I remember a very admired sentence in one of my lord Chesterfield's speeches, when he was haranguing for this war; with a most rhetorical transition, he turned to the tapestry in the House of Lords, and said, with a sigh, he feared there were no historical looms at work now! Indeed, we have reason to bless the good patriots, who have been for employing our manufacturers so historically. The countess of that wise earl, with whose two expressive words I began this letter, says, she is very bappy now that my lord had never a place upon the coalition, for then all this bad situation of our affairs would have been laid

upon him.

Now I have been talking of remarkable periods in our annals, must tell you what my lord Bal. timore thinks one. He said to the prince t'other day, “Sir, your royal highness's marriage will be an area in English history."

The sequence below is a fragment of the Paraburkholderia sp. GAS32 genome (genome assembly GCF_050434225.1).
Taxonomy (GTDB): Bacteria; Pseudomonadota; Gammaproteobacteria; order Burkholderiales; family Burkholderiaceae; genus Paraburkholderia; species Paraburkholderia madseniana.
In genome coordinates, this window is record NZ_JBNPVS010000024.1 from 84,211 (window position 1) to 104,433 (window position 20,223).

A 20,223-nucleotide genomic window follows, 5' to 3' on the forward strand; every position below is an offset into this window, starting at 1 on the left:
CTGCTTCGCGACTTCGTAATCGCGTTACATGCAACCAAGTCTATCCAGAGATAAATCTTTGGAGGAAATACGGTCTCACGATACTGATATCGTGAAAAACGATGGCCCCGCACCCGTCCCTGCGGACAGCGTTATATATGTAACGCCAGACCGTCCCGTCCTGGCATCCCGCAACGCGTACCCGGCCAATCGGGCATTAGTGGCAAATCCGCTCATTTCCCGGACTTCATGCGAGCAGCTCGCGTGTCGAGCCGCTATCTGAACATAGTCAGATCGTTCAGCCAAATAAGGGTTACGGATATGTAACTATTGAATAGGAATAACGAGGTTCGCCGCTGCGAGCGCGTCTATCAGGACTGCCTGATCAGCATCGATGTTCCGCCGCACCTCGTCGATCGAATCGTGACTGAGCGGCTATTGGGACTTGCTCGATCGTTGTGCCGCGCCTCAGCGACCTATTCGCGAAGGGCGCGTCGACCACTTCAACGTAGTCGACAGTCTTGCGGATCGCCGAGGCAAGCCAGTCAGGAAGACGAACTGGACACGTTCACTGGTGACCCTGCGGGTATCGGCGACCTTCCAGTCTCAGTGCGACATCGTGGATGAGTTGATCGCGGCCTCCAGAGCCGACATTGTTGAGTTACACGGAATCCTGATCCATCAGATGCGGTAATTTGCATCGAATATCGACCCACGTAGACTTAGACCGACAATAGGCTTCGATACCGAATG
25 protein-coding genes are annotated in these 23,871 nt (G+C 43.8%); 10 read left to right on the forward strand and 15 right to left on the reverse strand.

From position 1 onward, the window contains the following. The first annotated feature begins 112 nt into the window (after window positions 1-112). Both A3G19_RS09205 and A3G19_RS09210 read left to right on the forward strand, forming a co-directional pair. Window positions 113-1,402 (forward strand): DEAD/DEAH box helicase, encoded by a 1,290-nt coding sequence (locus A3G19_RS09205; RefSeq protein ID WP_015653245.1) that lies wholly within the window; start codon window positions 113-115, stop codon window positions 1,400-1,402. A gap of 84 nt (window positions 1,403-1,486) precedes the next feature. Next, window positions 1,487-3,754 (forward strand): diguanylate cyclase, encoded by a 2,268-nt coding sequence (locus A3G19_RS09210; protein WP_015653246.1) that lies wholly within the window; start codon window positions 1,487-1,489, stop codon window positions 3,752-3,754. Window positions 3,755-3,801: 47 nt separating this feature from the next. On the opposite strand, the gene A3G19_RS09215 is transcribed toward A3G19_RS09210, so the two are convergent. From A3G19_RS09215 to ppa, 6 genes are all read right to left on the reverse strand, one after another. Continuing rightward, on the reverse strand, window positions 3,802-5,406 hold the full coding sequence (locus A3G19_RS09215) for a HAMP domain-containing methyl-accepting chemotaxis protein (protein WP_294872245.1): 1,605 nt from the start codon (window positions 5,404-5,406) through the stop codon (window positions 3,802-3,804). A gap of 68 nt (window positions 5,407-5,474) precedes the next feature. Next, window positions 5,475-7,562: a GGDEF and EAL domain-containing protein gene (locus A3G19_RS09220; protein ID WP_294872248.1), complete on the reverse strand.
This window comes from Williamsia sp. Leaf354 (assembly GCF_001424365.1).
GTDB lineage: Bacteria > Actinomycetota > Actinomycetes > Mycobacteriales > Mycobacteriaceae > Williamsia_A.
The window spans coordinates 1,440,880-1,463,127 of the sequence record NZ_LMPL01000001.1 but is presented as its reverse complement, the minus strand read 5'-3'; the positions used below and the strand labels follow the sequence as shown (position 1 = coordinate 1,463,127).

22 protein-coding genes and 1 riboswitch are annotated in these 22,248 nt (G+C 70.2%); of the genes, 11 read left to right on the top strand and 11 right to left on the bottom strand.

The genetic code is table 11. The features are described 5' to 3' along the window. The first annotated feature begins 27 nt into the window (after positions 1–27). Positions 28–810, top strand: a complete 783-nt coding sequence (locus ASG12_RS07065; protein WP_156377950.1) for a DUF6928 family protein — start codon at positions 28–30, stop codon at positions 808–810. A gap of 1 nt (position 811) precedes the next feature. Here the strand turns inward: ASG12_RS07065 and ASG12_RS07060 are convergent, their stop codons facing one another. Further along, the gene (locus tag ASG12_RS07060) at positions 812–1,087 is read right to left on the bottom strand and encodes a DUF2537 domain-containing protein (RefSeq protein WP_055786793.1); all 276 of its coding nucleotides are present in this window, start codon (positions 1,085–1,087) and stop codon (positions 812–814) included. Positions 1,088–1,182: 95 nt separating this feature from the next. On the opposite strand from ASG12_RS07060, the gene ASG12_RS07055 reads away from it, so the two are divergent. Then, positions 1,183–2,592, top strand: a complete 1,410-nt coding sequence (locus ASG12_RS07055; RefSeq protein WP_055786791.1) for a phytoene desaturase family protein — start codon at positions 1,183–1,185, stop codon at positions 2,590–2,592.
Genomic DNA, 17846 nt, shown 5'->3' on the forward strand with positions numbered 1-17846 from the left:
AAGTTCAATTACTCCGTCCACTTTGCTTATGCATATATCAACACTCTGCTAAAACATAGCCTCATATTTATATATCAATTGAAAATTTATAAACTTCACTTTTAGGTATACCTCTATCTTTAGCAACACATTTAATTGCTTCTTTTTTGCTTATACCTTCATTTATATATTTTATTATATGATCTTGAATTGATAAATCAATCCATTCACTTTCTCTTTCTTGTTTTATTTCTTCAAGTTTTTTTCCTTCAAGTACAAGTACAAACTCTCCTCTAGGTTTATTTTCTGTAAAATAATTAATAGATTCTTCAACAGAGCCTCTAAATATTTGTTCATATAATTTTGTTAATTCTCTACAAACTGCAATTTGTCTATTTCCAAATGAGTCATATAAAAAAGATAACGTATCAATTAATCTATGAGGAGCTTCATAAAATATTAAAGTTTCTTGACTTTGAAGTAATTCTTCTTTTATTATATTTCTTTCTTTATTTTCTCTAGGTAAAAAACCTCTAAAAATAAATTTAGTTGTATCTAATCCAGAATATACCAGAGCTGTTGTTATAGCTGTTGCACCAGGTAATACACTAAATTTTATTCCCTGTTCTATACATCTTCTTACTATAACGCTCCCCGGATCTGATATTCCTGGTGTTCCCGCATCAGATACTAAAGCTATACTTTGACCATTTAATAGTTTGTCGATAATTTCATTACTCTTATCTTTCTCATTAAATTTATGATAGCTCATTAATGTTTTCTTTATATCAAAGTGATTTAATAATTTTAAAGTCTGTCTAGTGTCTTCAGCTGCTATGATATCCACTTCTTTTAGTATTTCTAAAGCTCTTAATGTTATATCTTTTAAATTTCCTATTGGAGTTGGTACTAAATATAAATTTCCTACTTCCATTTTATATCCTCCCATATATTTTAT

If it were not for the life that is put into the town now and then by very bad news from abroad, one should be quite stupified. There is nobody left but two or three solitary regents, and they are always whisking backwards and forwards to their villas; and about a dozen antediluvian dowagers, whose carcasses have miraculously re. sisted the wet, and who every Saturday compose a very reverend catacomb at my old lady Stafford's. She does not take money at the door for showing them, but you pay twelve pence a piece under the denomination of card money. Wit and beauty indeed remain in the persons of Lady Townshend and Lady Caroline Fitzroy; but such is the want of taste of this age, that the former is very often forced to wrap up her wit in plain English before it can be understood ; and the latter is almost as often obliged to have recourse to the same artifices to make her charms be taken notice of.